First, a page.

Home Tech: Getting Rid of Wires Without Sacrificing Sound

A lot of us dream of a wireless house — a place where stereos, speakers and video components all live and work together without the eyesore of ugly cables.

To that end, I have good news and bad news.

There is no such thing as a truly wireless house. Electronics need power. Those working on batteries need to be charged or plugged into an outlet. So, at the very least, you will find power cords to contend with.

Then there is the issue of quality and consistency. Most wireless sound and video devices utilize the very same airwaves as cordless telephones, cell phones and Wi-Fi networks. When all that info fights for distance there are pauses, blips and lifeless air — like when a movie playing on a pc ceases and that”buffering” symbol starts spinning.

But new technologies allows for increasing levels of wireless connectivity within the home. In the minimum, we can stream music from various resources to several speakers around the house. It’s not perfect, yet, but it’s getting better.

Beckwith Interiors

Homeowners frequently forfeit some simple pleasures, like songs, for the sake of good design. However, for people who don’t want to make that trade-off, there are ways to get audio throughout the house without threading wires through a wall, hiding them under molding, or giving in and leaving them to snake across the floor. A room like this ought to be dwelt in, and for a lot of us, that means being able to listen to songs or get cinematic surround sound when watching a film.

Bose CineMate – $1,499

Using wireless technologies makes the most sense with home theater systems which typically employ between five and seven speakers positioned around the room. Bose makes many systems that fit the bill. In this picture, it’s a single speaker called a Sound Bar. The bar still has to be plugged in, though.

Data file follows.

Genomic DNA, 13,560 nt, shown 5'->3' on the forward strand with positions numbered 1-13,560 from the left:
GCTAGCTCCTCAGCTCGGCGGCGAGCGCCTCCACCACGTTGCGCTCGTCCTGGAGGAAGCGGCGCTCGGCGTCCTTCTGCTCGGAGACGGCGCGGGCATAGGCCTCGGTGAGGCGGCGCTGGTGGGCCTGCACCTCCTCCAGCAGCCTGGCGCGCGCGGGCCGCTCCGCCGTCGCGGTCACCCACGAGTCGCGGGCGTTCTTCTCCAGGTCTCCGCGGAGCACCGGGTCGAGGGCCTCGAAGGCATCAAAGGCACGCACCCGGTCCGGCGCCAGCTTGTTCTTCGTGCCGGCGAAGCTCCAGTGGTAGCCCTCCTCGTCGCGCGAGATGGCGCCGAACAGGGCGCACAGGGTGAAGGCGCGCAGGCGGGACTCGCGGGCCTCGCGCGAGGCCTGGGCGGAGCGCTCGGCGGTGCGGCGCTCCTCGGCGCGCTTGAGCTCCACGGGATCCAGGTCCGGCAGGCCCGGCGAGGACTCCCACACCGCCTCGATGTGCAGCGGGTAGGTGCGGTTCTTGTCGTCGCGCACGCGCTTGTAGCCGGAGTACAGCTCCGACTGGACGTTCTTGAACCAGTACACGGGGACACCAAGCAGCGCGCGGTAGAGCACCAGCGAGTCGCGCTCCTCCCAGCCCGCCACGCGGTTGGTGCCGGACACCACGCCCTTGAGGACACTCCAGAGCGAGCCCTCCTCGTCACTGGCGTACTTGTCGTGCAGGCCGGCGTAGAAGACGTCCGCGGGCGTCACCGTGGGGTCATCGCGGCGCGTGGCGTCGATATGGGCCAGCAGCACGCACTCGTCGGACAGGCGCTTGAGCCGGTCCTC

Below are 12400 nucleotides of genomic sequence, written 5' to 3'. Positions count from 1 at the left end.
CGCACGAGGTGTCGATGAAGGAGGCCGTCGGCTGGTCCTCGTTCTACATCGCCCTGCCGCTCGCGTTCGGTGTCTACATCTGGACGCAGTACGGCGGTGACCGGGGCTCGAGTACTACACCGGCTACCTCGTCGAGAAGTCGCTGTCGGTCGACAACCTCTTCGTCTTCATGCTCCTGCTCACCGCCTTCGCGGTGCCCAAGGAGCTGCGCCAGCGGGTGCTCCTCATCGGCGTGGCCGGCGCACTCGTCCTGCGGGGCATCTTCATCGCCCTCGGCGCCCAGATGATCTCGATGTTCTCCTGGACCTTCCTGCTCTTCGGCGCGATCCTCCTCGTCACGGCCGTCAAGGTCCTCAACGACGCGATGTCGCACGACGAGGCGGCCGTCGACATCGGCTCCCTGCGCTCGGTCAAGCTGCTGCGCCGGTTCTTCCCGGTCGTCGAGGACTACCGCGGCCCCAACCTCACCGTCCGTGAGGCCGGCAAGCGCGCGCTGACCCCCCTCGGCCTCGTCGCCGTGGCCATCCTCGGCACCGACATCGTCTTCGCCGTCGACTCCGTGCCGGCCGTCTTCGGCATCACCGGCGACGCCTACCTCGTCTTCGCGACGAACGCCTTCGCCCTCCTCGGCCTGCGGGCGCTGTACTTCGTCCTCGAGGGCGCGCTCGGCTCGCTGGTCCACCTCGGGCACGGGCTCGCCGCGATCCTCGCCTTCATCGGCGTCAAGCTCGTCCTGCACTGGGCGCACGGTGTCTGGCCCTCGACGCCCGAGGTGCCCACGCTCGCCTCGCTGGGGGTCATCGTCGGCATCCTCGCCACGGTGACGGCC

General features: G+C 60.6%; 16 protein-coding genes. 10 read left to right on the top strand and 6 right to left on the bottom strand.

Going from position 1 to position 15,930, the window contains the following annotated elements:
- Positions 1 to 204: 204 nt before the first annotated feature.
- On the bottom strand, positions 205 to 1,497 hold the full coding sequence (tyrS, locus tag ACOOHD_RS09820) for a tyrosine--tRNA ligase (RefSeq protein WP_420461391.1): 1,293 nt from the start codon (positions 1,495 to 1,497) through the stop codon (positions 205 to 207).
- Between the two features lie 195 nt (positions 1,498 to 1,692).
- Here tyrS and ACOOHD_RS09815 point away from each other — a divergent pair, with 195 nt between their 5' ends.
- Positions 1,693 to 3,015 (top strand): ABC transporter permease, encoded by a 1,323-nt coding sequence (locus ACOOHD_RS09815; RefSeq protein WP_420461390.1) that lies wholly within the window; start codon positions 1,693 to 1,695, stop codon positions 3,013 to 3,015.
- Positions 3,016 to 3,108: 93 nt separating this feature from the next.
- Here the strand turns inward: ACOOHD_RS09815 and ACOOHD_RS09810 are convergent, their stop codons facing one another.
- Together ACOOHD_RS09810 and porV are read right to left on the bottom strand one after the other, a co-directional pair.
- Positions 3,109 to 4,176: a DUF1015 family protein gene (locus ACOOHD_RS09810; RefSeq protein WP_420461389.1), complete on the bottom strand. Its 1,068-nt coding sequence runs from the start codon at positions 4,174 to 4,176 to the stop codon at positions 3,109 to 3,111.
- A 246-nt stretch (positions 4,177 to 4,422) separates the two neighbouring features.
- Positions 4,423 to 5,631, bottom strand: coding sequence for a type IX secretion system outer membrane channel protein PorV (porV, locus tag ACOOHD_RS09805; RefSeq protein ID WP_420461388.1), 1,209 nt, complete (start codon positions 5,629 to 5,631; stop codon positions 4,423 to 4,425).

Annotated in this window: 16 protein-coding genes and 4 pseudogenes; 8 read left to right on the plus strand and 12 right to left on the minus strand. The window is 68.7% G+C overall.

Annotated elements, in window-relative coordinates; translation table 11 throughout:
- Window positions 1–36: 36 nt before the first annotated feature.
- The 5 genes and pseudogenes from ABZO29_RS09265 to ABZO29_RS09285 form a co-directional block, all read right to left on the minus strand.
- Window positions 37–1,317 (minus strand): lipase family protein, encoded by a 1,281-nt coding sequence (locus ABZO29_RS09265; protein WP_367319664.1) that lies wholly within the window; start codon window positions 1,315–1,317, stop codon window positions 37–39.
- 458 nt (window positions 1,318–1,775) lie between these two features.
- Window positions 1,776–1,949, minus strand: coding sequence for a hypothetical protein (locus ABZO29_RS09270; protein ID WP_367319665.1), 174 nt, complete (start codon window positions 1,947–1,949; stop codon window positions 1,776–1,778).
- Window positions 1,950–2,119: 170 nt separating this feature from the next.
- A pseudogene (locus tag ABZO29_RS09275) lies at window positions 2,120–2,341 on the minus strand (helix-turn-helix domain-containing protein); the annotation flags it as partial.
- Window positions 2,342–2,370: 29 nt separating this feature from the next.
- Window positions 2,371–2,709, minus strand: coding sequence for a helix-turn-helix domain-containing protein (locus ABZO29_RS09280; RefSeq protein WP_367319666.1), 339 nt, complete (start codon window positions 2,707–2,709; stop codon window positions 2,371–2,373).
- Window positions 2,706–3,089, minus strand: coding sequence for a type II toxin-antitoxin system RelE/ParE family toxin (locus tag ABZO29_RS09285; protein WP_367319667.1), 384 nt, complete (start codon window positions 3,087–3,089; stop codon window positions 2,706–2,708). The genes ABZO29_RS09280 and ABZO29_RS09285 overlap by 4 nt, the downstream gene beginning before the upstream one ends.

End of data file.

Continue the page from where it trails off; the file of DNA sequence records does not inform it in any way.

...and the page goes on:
Bose CineMate Series II Home Theater Speaker System — Bose 2.1-channel Home Th – $799.95

A receiver/transmitter which Bose calls the Acoustimass Module utilizes wireless to transmit sound throughout the space, including to any wireless speakers put on either side or at the back of the space.

(m) + charles shore INTERIORS

Remember, speakers still require a power source — even very small ones like those mounted onto the ceiling of the room. Wires for speakers mounted onto a wall or ceiling still have to be hauled through a wall and emerge in the point of connection.

Sonos Play3 – $299

Getting great sound from a sound source — instead of a TV for a house entertainment experience — may be a little more complicated, especially for audiophiles who trophy fidelity above all else. However, the arrival of digital music is creating this a good deal simpler to attain.

There are a range of ways to stream music from wherever it’s stored, such as iTunes, a home computer, a server, backup storage or in the Internet. Sonos makes some of the best-reviewed solutions for streaming music from several sources. The Sonos Play:5 and new, smaller Play:3 provide electronic music from just about any source. Connect with the Sonos Zone Bridge (sold separately) and find all music saved on a hard drive, either at an iTunes library or on Internet radio channels. You may get just about any subscription music support like Pandora, Rhapsody or Spotify, and stream it to any pair of speakers anywhere in the house.